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  • Barbara Bordalejo

Day 4: Zoonosis

Today, I thought of Anne Frank, of how she wanted to leave a record of what was going on. I can't remember whether she thought about death. In my memory, she hoped and lived and, in abnormal circumstances, she sought glimpses of normality.

Perhaps, I should have considered starting this a few weeks ago; last Monday even. I didn't. The pandemic crept over our lives fast, in ways we couldn't have predicted, and now it is all around us.

It seemed so far away in China, soo removed... Italy was closer. I have friends there who have been quarantined for over two weeks now. For us, it started on Monday. That was four days ago. It feels like a different life. We could still go out then, have a coffee and cake sitting at a cafe. Now, almost everything is closed. Grocery stores, pharmacies, and banks remain open.

The U.S./ Canada border will close at midnight tomorrow.

Several friends, who had been out of touch, contacted me this week. All of them by messenger. Not one by phone. I rather talk on the phone. I'm old, I guess. I never really learned the subtle art of texting. But people reach out in ways that work for them.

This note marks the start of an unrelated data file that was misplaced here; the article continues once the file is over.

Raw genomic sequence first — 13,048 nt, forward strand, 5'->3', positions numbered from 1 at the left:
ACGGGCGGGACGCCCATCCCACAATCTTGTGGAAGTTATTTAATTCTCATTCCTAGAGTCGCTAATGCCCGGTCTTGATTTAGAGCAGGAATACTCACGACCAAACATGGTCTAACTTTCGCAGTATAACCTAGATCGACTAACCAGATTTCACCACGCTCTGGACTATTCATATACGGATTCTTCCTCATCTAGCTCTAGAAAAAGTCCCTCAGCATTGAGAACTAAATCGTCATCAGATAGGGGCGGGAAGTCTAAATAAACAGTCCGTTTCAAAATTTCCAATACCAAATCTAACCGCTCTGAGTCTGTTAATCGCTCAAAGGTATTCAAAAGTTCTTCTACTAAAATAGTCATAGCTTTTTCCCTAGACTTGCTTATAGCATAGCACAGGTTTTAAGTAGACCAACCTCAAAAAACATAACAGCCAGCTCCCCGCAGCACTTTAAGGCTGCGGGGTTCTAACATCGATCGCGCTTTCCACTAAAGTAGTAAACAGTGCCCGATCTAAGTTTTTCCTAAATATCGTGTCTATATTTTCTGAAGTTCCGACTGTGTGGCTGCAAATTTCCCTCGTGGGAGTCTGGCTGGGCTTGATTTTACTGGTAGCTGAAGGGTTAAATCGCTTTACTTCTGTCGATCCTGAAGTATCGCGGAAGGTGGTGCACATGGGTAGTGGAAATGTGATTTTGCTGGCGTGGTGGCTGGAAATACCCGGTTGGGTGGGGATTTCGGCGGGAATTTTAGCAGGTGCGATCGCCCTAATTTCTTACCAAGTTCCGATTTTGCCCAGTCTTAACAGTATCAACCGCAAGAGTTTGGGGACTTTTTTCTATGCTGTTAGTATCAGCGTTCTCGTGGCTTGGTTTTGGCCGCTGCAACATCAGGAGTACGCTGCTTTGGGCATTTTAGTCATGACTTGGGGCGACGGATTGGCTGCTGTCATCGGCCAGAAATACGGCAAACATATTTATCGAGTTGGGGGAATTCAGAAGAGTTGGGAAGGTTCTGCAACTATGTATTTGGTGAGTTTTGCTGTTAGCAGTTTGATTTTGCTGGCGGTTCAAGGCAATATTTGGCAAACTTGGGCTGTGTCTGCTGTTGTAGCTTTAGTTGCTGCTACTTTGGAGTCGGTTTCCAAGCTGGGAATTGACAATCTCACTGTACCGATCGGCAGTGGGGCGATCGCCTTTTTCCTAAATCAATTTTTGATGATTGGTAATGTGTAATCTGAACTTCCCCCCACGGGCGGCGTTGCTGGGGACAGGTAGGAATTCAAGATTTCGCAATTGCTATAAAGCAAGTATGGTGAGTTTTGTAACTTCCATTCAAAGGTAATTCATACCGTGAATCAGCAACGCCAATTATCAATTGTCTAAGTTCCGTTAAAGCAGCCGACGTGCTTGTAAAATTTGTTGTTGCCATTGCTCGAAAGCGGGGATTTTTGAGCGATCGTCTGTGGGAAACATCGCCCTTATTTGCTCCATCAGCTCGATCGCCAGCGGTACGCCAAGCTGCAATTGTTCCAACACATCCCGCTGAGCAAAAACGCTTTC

I also reached out. There are many things going on with me, stressful things that have almost nothing to do with pandemics or science or viruses. The stress that day cost me two cupcakes, moist chocolate cakes covered in sweet strawberry buttercream that tastes like summer.

I also started listening to David Quammen's book Spillover. Amazing book with gripping narratives about various zoonoses. I never heard about Hendra virus before. Its story will have you at the edge of your seat.


On Monday, March 16, there were 403 cases of COVID-19 in Canada. I wasn't eating carbs.

Today, we have 872 confirmed infections and 27 suspected cases. Is this going to become a geometric progression?


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B. Bordalejo

2020

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